A Star for Poppy
A Christmas story by Patti Gustafson, California
It was a lovely tree, hung all about with be-ribboned milkbone ornaments and apples, and swathed with garlands of kibbles and carrot bits. The corgis were all very proud of it. It lacked but one thing to make it perfect...a star to make it glow. In true corgi fashion, it was the youngest who was sent and charged with the task of bringing back the star. The others, with raucous cheer and festive spirits, would remain within and finish the holiday decorating.
Poppy reluctantly donned her woolly muffler, and departed in search of a star. She had no clear idea of where to look, but secure in the perfect trust of youth, was certain she'd succeed, outside, the air was heavy and thick, with an icy bite to it. Poppy was glad for her warm neck scarf. The leaden sky hung low and menacingly, and the frosty ground beneath her feet was cold and brittle, jarring her feet as she walked. White puffs of her own breath preceded her. All about her was a bleak, stark winter landscape untouched by the concealing grace and softness of snow. But somewhere out there lay a glorious star for the tree, if she could just find it.
A short way off the front path, busily pecking at a frozen bird bath, was a blue jay. She would ask him for help. Balancing her front paws carefully on the edge of the bird bath, Poppy stretched her head up even with the jay's, and addresses him politely (for she had been nicely taught).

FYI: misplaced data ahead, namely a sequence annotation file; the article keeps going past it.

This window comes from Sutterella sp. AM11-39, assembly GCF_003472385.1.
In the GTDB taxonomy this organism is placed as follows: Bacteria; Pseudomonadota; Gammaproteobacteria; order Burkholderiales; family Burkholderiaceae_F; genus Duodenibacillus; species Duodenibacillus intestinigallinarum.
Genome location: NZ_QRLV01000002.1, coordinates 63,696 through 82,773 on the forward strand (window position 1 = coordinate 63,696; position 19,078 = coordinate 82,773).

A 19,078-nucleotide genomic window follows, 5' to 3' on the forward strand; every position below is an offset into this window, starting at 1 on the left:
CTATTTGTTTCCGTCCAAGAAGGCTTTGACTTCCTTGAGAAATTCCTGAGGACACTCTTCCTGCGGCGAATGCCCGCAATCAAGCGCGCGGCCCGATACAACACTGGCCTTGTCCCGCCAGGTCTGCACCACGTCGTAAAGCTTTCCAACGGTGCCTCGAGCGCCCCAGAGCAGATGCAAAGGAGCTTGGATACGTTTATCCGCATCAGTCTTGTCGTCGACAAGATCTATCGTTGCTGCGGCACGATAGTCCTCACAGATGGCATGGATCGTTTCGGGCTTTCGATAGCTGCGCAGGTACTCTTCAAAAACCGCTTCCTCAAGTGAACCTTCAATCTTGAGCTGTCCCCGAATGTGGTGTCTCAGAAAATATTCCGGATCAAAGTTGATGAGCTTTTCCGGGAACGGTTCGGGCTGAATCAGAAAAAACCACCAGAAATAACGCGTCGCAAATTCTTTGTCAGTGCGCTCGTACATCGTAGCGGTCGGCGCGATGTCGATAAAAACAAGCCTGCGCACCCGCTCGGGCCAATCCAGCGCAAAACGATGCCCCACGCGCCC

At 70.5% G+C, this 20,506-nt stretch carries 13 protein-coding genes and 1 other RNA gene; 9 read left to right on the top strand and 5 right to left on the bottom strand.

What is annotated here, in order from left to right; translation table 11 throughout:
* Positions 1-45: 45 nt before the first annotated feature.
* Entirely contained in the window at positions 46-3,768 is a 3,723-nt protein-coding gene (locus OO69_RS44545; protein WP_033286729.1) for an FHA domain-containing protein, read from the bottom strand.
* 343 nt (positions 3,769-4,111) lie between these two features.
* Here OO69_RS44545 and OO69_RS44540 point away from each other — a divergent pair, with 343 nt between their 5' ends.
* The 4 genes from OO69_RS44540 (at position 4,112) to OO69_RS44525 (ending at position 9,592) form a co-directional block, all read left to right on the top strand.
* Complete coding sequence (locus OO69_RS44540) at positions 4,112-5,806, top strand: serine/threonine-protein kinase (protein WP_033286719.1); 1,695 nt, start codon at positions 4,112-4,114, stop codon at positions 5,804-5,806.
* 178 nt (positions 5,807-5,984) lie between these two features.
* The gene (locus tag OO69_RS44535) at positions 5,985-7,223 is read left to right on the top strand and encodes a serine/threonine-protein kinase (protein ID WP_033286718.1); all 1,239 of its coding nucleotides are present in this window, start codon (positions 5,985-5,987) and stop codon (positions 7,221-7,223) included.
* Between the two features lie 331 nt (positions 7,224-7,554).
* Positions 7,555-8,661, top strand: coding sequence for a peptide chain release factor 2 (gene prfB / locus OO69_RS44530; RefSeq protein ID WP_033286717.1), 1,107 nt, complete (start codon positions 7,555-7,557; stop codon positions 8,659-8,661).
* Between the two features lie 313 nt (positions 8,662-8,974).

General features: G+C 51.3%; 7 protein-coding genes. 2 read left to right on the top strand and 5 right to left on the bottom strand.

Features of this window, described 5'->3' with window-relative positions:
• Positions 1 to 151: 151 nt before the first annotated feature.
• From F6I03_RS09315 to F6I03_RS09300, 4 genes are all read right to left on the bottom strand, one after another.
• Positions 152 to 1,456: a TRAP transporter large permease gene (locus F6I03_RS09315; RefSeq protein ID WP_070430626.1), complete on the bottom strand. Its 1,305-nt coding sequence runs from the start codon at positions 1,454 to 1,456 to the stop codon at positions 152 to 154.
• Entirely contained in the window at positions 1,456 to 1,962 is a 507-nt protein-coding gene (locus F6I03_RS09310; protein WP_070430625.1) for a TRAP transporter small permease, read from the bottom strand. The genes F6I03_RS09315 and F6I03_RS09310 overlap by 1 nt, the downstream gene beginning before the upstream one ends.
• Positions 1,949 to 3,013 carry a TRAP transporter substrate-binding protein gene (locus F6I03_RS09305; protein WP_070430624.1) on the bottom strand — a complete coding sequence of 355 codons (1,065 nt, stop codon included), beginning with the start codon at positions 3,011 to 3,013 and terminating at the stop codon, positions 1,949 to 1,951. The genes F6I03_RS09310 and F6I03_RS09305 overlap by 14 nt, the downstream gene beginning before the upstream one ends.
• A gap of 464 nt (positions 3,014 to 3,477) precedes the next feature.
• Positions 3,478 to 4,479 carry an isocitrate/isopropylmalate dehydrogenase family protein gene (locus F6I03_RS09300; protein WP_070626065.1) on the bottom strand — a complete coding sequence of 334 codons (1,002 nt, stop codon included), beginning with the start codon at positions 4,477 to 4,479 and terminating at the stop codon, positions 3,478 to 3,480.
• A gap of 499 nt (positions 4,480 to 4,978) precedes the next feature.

"Excuse me, sir," she said, "do you know where I might find a star for my Christmas tree?"
The jay looked up from the fracture he had just hammered in the ice, cocked his head and eyed her shrewdly, then he replied, "Stars? What do I know of stars? I must spend all my time just trying to get a little drink of water. And what sort of fool wants a tree with stars? it's a tree with a little fruit we could all use now!"
"Our tree has fruit," was Poppy's polite reply, "and you are welcome to come back and share it with us. But what our tree doesn't have is a star to make it glow, and I am sent to find one."
The jay thanked her for her kind invitation, said he didn't mind if he did, and assured her that with his help they'd quickly find a star to complete her fruit bedecked tree. He then perched himself on her back and directed her into the fields outside the fence.
In the field the grass, sharp, dry and brown, nearly swallowed them, it hissed at them and stung them as they shouldered their way through. It did not look promising for finding a star. The jay, taking advantage of the extra height, surveyed the field from atop Poppy's head. Not a star to be seen! But from the corner of his eye, the jay caught a movement, and over they went to investigate.
There, hiding still and breathless in the grass was a small, brown bunny...the only sign of movement now was from his twitching little nose. Poppy plopped down cozily nose to nose with the rabbit, and politely introduced both herself and the jay.
"We're searching for a star for my Christmas tree," Poppy stated, "and we wonder if you know where we could find one."